The opposition parties are taking advantage of the lack of  meaningful policy discussion in the PC leadership race. Last week,  Wildrose leader Danielle Smith released the first section of her party’s platform for the next provincial election, promising more funding for light-rail transit and public transit in Calgary and Edmonton, and loosened rules around water supply in smaller communities.

When (or if) PC leadership candidates finally choose to have a meaningful policy debate during this contest, they will not only be competing  with each other for attention, but also with the opposition parties they will be competing with in the next general election.

And then there were three (white men)

2014 PC Leadership Race Alberta Thomas Lukaszuk Jim Prentice Ric McIver
Alberta PC Party leadership candidates Thomas Luksazuk, Ric McIver and Jim Prentice.

As the deadline for candidates to enter their names (and $50,000 fee) in the contest to become the next leader of Alberta’s Progressive Conservative Association came to a close yesterday, three politicians have put forward their names – bank vice-president and former federal cabinet minister Jim Prentice and former provincial cabinet ministers Ric McIver and Thomas Lukaszuk.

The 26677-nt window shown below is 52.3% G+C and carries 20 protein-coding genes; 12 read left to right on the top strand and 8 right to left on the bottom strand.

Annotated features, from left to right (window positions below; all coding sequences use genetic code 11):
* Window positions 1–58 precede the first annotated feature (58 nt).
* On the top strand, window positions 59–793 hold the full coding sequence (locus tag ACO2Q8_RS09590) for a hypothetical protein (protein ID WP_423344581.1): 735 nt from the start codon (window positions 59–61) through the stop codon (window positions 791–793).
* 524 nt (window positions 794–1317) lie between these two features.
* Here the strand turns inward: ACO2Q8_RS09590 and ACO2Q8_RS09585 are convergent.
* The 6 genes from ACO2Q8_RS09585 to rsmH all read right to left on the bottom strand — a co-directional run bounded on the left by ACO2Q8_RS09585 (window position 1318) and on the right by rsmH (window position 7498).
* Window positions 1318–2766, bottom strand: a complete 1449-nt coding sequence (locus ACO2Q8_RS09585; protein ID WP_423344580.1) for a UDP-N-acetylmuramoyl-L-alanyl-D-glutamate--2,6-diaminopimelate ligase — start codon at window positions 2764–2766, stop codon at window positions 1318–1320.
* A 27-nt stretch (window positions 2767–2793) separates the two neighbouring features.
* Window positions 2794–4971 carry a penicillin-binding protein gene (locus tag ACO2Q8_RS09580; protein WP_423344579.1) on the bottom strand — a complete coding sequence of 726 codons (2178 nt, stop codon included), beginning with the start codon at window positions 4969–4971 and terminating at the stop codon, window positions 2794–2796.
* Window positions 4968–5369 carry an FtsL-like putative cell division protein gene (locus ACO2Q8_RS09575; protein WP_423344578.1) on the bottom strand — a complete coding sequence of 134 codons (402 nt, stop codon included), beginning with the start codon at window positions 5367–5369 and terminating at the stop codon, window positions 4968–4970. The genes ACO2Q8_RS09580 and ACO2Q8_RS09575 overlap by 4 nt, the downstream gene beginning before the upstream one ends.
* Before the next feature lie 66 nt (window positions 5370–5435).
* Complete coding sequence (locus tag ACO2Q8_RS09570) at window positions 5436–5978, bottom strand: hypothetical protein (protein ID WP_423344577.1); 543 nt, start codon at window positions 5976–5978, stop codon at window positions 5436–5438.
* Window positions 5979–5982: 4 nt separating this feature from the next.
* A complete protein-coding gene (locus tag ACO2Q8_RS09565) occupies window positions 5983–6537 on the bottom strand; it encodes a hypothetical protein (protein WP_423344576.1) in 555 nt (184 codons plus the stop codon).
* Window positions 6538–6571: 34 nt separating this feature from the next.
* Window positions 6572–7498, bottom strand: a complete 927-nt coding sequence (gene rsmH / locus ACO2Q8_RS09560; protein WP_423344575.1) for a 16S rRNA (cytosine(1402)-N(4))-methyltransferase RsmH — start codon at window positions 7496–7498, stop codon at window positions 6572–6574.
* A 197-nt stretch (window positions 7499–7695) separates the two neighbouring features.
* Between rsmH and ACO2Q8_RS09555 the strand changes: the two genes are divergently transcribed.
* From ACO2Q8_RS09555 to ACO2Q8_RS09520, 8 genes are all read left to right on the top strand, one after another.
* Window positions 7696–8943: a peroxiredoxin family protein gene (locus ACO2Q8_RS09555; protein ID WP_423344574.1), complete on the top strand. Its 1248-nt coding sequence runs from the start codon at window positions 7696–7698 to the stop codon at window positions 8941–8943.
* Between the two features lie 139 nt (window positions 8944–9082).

A quick glance at the names of the three candidates confirms that no women or visible minorities have entered the race to fill the position vacated by Alberta’s first woman premier, Alison Redford, who was pushed out of office only a few short months ago. A few woman candidates were rumoured to be interested, but the most high profile of those rumoured, Energy minister Diana McQueen, declined to run, choosing instead to endorse Mr. Prentice.

While Canada reached a high-water mark in recent years, with women occupying the premiers office in six provinces and territories, the number has plummeted after recent elections. Today, only British Columbia and Ontario have women premiers (and Ontario voters will decide the fate of Premier Kathleen Wynne’s Liberals on June 12, 2014).